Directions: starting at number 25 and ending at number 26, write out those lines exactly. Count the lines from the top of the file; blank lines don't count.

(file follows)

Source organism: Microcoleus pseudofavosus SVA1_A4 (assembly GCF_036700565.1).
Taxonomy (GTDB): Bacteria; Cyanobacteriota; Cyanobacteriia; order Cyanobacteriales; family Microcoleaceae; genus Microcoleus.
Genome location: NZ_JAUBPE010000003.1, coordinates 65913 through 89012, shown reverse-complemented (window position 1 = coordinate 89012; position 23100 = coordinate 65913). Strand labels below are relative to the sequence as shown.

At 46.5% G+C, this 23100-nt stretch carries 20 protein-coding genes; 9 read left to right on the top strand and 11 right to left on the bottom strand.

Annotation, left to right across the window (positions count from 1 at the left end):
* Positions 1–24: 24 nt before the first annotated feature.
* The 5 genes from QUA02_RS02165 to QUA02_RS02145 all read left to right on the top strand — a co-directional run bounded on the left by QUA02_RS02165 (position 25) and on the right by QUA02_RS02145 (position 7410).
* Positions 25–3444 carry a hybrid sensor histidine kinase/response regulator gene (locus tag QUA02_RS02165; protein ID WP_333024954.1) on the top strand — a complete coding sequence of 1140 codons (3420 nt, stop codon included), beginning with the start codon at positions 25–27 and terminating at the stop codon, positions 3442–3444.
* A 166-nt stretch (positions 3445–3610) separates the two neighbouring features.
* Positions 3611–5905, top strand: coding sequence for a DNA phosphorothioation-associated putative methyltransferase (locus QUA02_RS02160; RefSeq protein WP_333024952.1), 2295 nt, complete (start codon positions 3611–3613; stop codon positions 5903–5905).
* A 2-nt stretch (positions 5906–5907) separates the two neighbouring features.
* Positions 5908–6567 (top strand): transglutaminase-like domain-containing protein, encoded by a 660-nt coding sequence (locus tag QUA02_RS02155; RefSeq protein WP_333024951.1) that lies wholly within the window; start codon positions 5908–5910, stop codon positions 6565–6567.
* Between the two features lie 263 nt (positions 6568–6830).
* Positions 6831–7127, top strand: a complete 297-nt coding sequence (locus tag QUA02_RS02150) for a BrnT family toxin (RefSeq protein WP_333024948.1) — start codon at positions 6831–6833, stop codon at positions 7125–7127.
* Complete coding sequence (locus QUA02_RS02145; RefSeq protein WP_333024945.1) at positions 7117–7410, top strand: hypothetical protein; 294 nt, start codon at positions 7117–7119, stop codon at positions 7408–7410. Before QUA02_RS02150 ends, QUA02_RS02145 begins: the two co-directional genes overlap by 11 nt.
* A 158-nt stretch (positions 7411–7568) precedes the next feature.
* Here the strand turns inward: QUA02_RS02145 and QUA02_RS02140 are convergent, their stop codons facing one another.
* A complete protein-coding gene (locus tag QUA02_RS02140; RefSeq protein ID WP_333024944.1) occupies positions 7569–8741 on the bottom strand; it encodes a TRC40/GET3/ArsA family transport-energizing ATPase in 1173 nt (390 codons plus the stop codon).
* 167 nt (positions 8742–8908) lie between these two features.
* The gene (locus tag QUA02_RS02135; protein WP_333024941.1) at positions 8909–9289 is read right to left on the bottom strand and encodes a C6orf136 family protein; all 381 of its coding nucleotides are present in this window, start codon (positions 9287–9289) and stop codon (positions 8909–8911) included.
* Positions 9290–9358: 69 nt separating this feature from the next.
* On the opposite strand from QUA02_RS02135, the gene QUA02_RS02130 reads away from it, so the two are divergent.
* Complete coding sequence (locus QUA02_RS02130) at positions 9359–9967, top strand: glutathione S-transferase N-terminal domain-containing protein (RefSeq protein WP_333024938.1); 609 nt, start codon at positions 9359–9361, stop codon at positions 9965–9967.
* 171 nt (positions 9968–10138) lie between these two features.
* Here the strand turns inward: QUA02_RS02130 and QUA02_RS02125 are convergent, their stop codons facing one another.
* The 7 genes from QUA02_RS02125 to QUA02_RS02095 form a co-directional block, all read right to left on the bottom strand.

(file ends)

* Here the strand turns inward: QUA02_RS02130 and QUA02_RS02125 are convergent, their stop codons facing one another.
* The 7 genes from QUA02_RS02125 to QUA02_RS02095 form a co-directional block, all read right to left on the bottom strand.